Nigeria earned just $17.05bn from oil, gas in 2016 – NEITI

The huge slump in the price of crude oil in the international market had a major impact in Nigeria’s earning from oil and gas production in 2016, as revenue dropped drastically to $17.05 billion, an audit of the industry by the Nigeria Extractive Industries Transparency Initiative (NEITI) has revealed.

NEITI 2016 Oil and Gas Industry Audit Report which was released at the weekend showed that the amount was a 31% decline on the $24.79 billion generated in 2015, and a 75% plunge on the sector’s peak earnings of $68.44 billion generated in 2011.

 

In addition, the 2016 figure is the lowest in ten years and the fifth lowest in the 18 years covered by NEITI’s audit reports so far (1999 to 2016).  

 

According to the report, the plunge in revenue in 2016 resulted from the double whammy of low oil prices in the global market and reduced oil production in Nigeria, which in turn was caused by disruption and vandalism of oil assets and spike in crude theft, among others.

 

Yearly average price of crude oil per barrel was $43.73 in 2016 as against $52.5 in 2015. Total oil production in 2016 was 659 million barrels as against 776 million barrels produced in 2015, a fall of 15%. Losses due to crude oil theft and sabotage rose from 27 million barrels in 2015 to 101 million barrels in 2016, an increase of 274%. This was aside losses due to deferment, which in 2016 was put at 144 million barrels which also went up by 65% when compared to the 87.5 million barrels in 2015.

 

“The bombing of the under-water 48-inch Forcados Oil Loading/Export Pipeline was one of many major occurrences that befell the industry in the year under review,” the NEITI report stated. “This incident occurred in February 2016 and the line remained in-operational for seven months. Shell Petroleum Development Company (SPDC) declared force majeure on lifting from Forcados on 21st February 2016. Companies injecting into the Forcados Terminal such as Seplat, Panocean, Midwestern, Energia, Platform, Pillar, Waltersmith, and Excel shut down production for over 147 days.”

 

In addition, SPDC declared force majeure on the Bonny Terminal due to a leak in Nembe Creek Pipeline between May and July 2016 while NAOC declared force majeure on the Brass Terminal between July and August 2016.

 

Similarly, Mobil Producing Nigeria Unlimited declared Force Majeure twice between May/June and July/October 2016. This was due to a drilling process disruption and damage to the QIT loading system. The NEITI report stated that: “MPN’s total production within the four-month period was 4,616,825bbls, which is less than half of what was produced in each month previously as reflected in DPR reconciled sign-off records”.

After surviving the slump in the global oil market in 2008 and 2009, Nigeria’s oil sector rebounded in 2010 with a 49% increase in total financial flows to $44.94 billion, followed by the peak of $68.44 billion in 2011.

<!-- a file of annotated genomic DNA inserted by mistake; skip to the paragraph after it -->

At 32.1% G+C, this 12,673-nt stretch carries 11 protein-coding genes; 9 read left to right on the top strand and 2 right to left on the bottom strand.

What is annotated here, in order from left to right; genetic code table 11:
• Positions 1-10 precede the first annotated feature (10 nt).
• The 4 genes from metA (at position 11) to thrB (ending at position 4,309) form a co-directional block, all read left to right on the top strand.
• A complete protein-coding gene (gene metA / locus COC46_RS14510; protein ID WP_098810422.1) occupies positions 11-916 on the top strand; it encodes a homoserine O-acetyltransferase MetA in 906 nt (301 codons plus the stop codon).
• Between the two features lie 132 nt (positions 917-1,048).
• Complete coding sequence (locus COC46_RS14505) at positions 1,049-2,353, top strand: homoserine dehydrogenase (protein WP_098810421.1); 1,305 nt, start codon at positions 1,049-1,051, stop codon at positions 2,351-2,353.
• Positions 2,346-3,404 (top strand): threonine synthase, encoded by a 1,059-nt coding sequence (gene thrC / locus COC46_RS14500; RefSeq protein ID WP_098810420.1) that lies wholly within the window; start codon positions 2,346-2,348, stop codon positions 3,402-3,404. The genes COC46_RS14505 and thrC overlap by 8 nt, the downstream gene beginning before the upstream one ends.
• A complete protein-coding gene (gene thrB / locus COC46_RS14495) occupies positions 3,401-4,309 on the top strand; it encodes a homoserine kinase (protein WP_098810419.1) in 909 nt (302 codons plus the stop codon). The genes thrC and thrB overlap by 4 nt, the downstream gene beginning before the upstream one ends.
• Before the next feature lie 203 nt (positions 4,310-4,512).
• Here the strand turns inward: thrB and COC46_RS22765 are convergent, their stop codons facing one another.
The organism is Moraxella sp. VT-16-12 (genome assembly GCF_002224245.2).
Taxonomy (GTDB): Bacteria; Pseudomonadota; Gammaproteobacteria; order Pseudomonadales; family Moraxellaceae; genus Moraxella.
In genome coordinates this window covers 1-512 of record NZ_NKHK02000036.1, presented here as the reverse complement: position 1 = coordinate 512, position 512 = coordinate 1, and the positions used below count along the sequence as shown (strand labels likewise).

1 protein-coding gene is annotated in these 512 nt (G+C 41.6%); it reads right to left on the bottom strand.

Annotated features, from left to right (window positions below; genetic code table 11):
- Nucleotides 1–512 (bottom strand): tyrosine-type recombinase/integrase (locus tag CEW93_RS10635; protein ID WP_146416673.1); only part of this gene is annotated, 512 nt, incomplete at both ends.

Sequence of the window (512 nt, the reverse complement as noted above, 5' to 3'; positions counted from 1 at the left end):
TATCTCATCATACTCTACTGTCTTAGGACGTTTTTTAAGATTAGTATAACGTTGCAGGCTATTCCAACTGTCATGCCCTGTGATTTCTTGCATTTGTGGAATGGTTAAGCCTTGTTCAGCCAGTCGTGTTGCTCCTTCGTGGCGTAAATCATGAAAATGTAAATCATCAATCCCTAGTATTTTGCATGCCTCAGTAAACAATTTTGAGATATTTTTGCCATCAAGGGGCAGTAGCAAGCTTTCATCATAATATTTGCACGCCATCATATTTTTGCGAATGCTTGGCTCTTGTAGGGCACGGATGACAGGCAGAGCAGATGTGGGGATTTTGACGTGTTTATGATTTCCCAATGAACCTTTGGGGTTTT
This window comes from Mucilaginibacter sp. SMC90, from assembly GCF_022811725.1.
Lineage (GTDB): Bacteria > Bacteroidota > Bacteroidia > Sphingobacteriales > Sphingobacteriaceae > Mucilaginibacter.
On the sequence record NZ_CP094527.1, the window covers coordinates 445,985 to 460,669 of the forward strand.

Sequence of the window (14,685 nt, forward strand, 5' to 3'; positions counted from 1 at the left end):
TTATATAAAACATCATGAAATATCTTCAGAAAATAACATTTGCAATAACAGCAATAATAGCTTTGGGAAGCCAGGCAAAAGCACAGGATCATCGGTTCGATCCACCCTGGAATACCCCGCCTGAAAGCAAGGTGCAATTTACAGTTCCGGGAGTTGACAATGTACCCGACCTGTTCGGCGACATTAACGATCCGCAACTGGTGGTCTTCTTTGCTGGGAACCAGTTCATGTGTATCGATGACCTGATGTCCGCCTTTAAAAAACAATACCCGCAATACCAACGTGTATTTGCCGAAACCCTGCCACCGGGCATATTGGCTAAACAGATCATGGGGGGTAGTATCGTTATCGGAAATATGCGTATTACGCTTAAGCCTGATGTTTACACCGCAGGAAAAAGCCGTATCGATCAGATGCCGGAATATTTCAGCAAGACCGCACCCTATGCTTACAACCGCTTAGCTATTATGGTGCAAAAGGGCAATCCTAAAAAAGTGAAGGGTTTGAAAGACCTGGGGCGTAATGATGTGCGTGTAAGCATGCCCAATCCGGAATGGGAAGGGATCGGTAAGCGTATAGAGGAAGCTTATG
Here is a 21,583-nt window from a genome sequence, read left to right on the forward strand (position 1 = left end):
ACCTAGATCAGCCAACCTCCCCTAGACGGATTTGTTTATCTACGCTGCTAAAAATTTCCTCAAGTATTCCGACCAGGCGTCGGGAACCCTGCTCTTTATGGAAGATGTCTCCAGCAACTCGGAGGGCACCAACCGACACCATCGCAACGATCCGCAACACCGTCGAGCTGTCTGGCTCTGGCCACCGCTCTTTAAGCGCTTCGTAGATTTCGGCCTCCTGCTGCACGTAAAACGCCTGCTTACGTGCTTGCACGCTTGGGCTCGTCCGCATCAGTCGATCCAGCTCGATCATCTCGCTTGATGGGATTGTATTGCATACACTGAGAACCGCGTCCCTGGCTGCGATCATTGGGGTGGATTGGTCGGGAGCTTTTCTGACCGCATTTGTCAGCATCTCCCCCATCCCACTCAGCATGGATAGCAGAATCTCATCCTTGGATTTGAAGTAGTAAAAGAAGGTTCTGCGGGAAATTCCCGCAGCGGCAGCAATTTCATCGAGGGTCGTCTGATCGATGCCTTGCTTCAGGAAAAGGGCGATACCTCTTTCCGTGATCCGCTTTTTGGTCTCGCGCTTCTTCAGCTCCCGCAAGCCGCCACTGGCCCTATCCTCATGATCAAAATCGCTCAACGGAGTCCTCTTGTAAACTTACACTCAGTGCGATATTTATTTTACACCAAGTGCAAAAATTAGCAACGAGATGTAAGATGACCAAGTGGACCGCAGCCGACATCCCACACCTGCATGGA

However, flows from the sector have been trending downward since that peak year with $62.94 billion generated in 2012, $58.08 billion in 2013, $54.56 billion in 2014, and $24.79 billion in 2015. Similarly, oil production has been on steady decline with 866 million barrels produced in 2012, 800 million barrels in 2013, 798 million barrels in 2014, 776 million barrels in 2015 and 659 million barrels in 2016.

 

NEITI’s audit reports independently reconcile payments by companies against receipts by government agencies, and cover key financial flows such as earnings from sale of Federation’s crude oil and gas, sector-specific taxes, fees and levies such as royalty, Petroleum Profit Tax (PPT), signature bonus, gas flared penalty, and other flows such as NDDC contribution, NCDMB levy, NESS fees, education tax and others. Breakdown of the payment shows that the major earnings for 2016 came from export and domestic sale of Federation crude oil and gas with $7.97 billion, PPT with $4.21 billion, and royalty oil with $1.57 billion.

A major highlight of 2016 was that for the first time in Nigeria’s history, crude oil produced from Production Sharing Contracts (PSCs) overtook output from the Joint Ventures (JVs).

In 2016, PSCs accounted for 324 million barrels, while the JVs accounted for 289.1 million barrels, (as against the 320 million barrels for PSCs and 375.5 million barrels for JVs in 2015). PSCs, a production arrangement introduced in 1993, thus became the leading production arrangement in 2016.

The PSCs are mostly offshore, thus insulated from vandalism and sabotage, and are not constrained by adequacy/availability of equity funding by the Federation. This change in production structure pushes to the fore the need to renegotiate the terms of the PSCs as stipulated in the Deep Offshore and Inland Basin Production Sharing Contracts Act of 1993 so as to increase government’s take. 

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